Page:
Day-3: UX Design Short Course
Welcome to Lesson 3 of your Discover UX design short course! By now, you should have a much better idea of what UX design is and what it entails. Now let's take a closer look at what you can expect from a career in the UX design industry.
Launching a career in a new field can be daunting. It takes a lot of guts to make the leap, and most won’t consider it without plenty of research. That’s why today we’ll be covering some information that’ll help you feel more confident in pursuing that coveted career in UX design, from how much you’re likely to be paid as an entry-level UX designer to the growing demand for UX designers across the board.
Average UX Designer Salaries
As is often the case when it comes to salaries, there isn’t a great deal of transparency or consistency—even for a profession like UX design. It’s usually better to go with a range, which is why we’ve consolidated some numbers from a few different online surveys below.
Creative Group 2017 Salary Guide (North America)
Similarly, as a junior UX designer in the UK, you can expect to already be surpassing the national average salary, which was around £29,000 at the end of 2017 [Source].
For a more comprehensive study on global salary ranges for UX design roles, check out the UX designer Salaries Global Survey. Unfortunately, it hasn’t been updated since 2015, but it should still give you a good indication of what the starting salaries are for UX roles in your desired location.
For specific and up-to-date information on salary ranges in your area, you can also head to Payscale or Glassdoor. At the time of this writing, a simple search for UX designer salaries in London on Glassdoor reveals that the average expected salary is around £40,000.
That’s quite the impressive earning potential! But what about the demand? Even the most high-paying job won’t mean much if there’s no demand. Let’s see how it fares for UX designers.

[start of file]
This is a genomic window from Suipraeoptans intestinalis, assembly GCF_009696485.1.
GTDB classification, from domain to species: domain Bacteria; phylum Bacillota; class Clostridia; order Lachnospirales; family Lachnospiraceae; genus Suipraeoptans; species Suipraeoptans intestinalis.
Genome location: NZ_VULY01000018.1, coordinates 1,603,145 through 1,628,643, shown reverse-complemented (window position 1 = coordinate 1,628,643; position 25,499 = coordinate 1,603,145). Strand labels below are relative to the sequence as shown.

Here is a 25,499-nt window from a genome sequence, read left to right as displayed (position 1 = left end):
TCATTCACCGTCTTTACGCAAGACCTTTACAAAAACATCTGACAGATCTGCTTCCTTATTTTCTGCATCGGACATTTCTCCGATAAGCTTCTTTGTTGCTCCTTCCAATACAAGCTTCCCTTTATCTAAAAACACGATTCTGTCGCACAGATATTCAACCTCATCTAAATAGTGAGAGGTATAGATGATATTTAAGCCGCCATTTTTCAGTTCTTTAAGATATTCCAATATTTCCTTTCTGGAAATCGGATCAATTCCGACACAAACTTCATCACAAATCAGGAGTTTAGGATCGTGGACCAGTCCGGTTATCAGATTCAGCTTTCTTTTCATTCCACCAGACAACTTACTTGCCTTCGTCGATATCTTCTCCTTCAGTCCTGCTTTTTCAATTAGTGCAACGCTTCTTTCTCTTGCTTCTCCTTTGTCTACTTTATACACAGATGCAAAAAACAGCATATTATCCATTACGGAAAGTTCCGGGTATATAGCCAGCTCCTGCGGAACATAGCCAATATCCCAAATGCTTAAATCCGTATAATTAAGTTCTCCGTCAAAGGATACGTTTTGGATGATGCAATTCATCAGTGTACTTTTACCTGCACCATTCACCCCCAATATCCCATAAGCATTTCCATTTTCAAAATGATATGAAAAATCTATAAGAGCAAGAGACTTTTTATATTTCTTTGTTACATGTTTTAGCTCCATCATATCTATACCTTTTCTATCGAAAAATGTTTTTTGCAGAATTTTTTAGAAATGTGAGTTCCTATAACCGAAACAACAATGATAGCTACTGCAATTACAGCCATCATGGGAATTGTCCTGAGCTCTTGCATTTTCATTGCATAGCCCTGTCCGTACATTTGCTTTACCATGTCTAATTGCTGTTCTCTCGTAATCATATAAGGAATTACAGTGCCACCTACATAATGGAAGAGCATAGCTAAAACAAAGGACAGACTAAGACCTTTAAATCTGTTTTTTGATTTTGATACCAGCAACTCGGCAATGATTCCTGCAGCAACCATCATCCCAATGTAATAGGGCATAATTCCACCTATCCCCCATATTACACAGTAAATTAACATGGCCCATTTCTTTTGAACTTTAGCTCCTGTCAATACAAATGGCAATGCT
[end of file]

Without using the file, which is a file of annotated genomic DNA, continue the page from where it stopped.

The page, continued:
Yesterday, you met Ally, a UX designer based in Cambridge, Massachusetts. Ally wasn’t always a designer; for five years, she worked as a landscape architect. During this time, she discovered a passion not just for design, but also for the people she was designing for—and these two factors are what motivated her to pursue a career as a UX designer.
Ally signed up for CareerFoundry’s UX program, during which time she created a jaw-dropping portfolio. Within a few months of graduating, Ally landed her first job as a UX designer at a major tech company and saw a 50% salary increase.
Demand for UX Designers
As more and more companies begin to recognize just how important great design is to the success of their site, app, service or product, the demand for skilled UX designers will only increase.
If a user has a great experience with a product, they’re more likely to use it to complete their tasks. A great user experience keeps them coming back, and even turns the user into a brand ambassador, recommending it to their friends and family. This is especially important in today's market, where customer reviews and testimonials are extremely powerful.
“88% of online consumers are less likely to return to a site after a bad experience.”
— Justin Mifsud, founder, UsabilityGeek
This quote was taken from CareerFoundry’s 2017 whitepaper on the ROI of UX design. Check it out here.
As users become more sophisticated in evaluating their experience with a product, companies must rise to meet and exceed that expectation. UX-driven companies have an immediate competitive advantage, and will continue to spearhead industry trends.
This realization has resulted in more and more companies integrating user experience into their overall business strategy, hiring skilled UX designers to help them improve the UX of their products. Emsi’s job posting analytics (based on data from tens of thousands of job sites) show that there were, on average, 4,200 UX jobs posted per month in 2016. CBS news even claimed that being a UX designer was one of the top 11 jobs to have in America in 2017.
In 2017, Adobe conducted research on the demand for UX designers in the U.S. Out of 500 design department leads and HR managers, 87% said hiring UX designers was a top priority; 73% said they planned on doubling their UX personnel over the next 5 years, while 40% said they planned on doubling their UX hires over the next year alone. That’s a lot of UX designer jobs!
Try It Today!
Hopefully this email has been eye-opening for you, or at the very least, an additional fan for the career-changing fire burning bright in your belly. Why not spend some time researching for yourself? Take a look at starting salaries and demand for UX designers in your desired area. Head over to Payscale or Glassdoor, look up some local UX salaries, then compare them to your current earnings.
Prepare to be pleasantly surprised (unless you’re already an astronaut or a rockstar... ).